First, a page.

How to Harness The Psychology of Colours in Online Marketing

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James Allen takes a closer look at how online businesses use colours to optimise conversions, and how correct use of colours affects the way we buy.

Many people underestimate the importance of colour when designing their online presence. Whether it’s logos, website graphics or social media banners, colour is very important, and it is vital that as a business you make sure that the colours you use – and how you use them - align with your intended message and branding. Ultimately, using the right colour for your target customer could have an effect on the way they interact with your brand, and whether or not they purchase your product.

What Goes On Behind the Colour?

People aren’t simply attracted to pretty colours. There is research that suggests people associate certain colours with different emotions, and that they make a swift decision about the brand in question based on colour choice.  The science behind the influence of colours is undoubtedly a tricky subject to cover, and regardless of the volume of evidence exploring the link between colours and human interaction, it still remains a difficult topic to pin down.

There is some evidence of a link however, and – as the results of various experiments by the College Students Journal shows – many people treat colours with specific associations. For example, the colour green is often associated with nature, leaving people feel calm and relaxed. Red is associated with love, sparking energy. And blue is related to water, which leaves people feeling peaceful.

The feelings and emotions that people associate with different colours often have the same effect upon the majority of people, meaning this is a good platform to base your business colours on. And with split testing, you can begin to understand which colours best reflect your brand and the emotion you would like your customers to associate with your business.

The Right Colours For Your Business

When you integrate colours in to your business’ online presence, you must make sure you choose the right colours for the right products. The best way to understand the way colours affect human thought is to take a clear look at what brands use what colours, and why.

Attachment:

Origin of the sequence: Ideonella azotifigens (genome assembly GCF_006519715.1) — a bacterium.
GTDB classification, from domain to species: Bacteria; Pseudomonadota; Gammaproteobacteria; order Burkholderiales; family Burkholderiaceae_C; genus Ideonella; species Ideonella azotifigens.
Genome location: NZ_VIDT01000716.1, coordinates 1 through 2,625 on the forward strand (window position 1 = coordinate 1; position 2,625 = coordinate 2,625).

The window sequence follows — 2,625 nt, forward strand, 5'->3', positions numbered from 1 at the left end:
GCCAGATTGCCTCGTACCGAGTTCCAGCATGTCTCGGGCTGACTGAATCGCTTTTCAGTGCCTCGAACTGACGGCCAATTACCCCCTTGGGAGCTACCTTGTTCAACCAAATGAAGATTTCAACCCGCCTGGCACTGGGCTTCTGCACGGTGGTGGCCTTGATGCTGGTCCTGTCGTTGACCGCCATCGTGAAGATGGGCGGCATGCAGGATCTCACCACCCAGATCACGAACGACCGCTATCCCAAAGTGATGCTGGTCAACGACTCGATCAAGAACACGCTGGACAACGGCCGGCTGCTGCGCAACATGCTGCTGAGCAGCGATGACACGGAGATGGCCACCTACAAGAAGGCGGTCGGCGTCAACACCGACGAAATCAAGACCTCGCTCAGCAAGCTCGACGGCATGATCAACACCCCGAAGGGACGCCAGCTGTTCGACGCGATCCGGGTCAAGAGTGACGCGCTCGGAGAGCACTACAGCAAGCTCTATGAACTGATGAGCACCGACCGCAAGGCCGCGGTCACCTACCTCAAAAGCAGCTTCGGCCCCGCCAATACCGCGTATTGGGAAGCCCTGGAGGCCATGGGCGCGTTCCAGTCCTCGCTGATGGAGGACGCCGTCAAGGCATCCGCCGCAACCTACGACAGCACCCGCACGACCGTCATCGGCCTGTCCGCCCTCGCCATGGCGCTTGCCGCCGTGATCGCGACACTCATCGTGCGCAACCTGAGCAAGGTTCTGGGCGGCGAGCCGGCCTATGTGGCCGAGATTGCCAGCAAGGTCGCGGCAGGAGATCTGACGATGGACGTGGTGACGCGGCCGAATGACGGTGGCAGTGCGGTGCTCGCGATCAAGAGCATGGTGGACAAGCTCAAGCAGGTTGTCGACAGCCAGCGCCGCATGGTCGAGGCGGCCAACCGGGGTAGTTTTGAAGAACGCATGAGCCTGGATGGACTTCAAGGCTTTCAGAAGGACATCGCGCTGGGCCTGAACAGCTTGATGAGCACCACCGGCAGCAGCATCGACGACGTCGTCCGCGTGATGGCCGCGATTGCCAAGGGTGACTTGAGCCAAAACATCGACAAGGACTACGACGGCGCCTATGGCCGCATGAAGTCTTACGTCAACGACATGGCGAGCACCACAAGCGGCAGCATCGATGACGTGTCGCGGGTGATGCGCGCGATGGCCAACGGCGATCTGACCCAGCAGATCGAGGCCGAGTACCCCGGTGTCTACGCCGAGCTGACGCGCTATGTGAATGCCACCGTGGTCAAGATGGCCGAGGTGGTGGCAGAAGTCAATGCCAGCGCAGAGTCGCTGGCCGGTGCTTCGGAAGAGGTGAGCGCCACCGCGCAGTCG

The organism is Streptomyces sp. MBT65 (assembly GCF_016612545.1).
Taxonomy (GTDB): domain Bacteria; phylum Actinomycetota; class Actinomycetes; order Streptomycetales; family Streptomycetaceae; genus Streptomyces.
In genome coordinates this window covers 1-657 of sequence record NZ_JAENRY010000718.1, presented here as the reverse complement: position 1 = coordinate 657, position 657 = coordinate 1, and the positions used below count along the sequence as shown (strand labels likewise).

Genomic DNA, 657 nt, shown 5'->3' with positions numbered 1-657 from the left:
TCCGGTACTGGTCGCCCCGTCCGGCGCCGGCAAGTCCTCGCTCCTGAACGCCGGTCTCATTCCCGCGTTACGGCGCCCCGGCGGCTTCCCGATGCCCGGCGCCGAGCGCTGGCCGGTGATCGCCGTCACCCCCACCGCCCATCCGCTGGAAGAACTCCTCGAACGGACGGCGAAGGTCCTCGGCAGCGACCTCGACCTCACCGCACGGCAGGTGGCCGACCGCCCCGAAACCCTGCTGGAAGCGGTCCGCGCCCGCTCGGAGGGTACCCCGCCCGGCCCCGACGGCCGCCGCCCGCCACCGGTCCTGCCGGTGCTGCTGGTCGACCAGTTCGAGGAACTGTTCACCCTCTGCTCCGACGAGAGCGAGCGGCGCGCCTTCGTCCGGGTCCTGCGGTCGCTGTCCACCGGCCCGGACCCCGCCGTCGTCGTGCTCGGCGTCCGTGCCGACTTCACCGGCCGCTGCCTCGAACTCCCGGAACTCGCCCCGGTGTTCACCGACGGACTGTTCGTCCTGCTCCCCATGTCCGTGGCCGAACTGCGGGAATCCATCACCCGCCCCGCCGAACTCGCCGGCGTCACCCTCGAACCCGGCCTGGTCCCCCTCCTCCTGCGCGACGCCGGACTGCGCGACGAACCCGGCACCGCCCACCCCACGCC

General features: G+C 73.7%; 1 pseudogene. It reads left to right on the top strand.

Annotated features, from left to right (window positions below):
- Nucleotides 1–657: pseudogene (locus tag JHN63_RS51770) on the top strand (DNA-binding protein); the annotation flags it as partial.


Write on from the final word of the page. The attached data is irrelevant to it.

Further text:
How Businesses Use Colours To Sell

When it comes to putting everything in to practice, you should not only follow the guide above, but take a look at some real world examples too. When you visit your local shop, notice the way that different foods are sold to you. Take a look at something healthy with natural ingredients, the packaging is likely to include a lot of green. In the sweet aisle, you’re likely to see a lot of reds and oranges. Notice how the majority of sugar free / low fat foods and drinks are packaged in white.

The reason for this; we subliminally associate different colours with different feelings. Another example to show how colour affects consumers is sale signs. What colour are the giant sale signs that we see in retailers’ windows? Red. Because red gives consumers a feeling of urgency and excitement. When shoppers see the huge red sale sign, they feel as if they have to check out the shop, because the sign creates a surge of excitement and urgency.


The X Factor effect

So, what is the X Factor effect?  Well, when there is a positive national scale event, people respond well to almost anything related, even if they don’t realise it. By following the colours related to the event, people are likely to react positively to your products. The “X Factor” effect is a great way to temporarily gain a good response from consumers. It can attract people to your products, and boost your conversion rate.

Here are some examples of the X Factor effect put in place:

  1. The Roland Garros 2016 French Open was a positive event that saw thousands attend to watch the games, and thousands more to watch the tournament from home. Knowing that the games would be popular and positive, Peugeot released a limited edition collaboration vehicle, sharing colours with the brand – which has so far been successful.
  1. A few years ago during the 2012 Olympics, Coca Cola began selling coke in themed bottles, following the colour pattern of the event. The bottles featured the usual red, along with blue, yellow, green, and black.

Putting Colours in Place for Your Business

Now that you have more of an understanding of the effects that colour can have on your conversions and customer interaction, you can go forth with confidence when designing products and graphics for your online business presence. Use colours relative to your company and the services you provide.

Remember, although correct use of colour can be very beneficial to attracting the right audience and encouraging conversions, it is important to not go overboard. Following a colour set and basing brand colours purely on conversion optimisation is unoriginal, and you may end up taking the edge away from the business that you desired. Create a balance between the two and use split testing to your advantage – this will help you gain the edge over your competitors and get the right balance between building an original brand and taking advantage of the psychology of colour usage.

Need support when it comes to web design and conversion rate optimisation? Talk to our web design team and see how we could conduct A/B testing combined with fresh design to increase your conversion rate.

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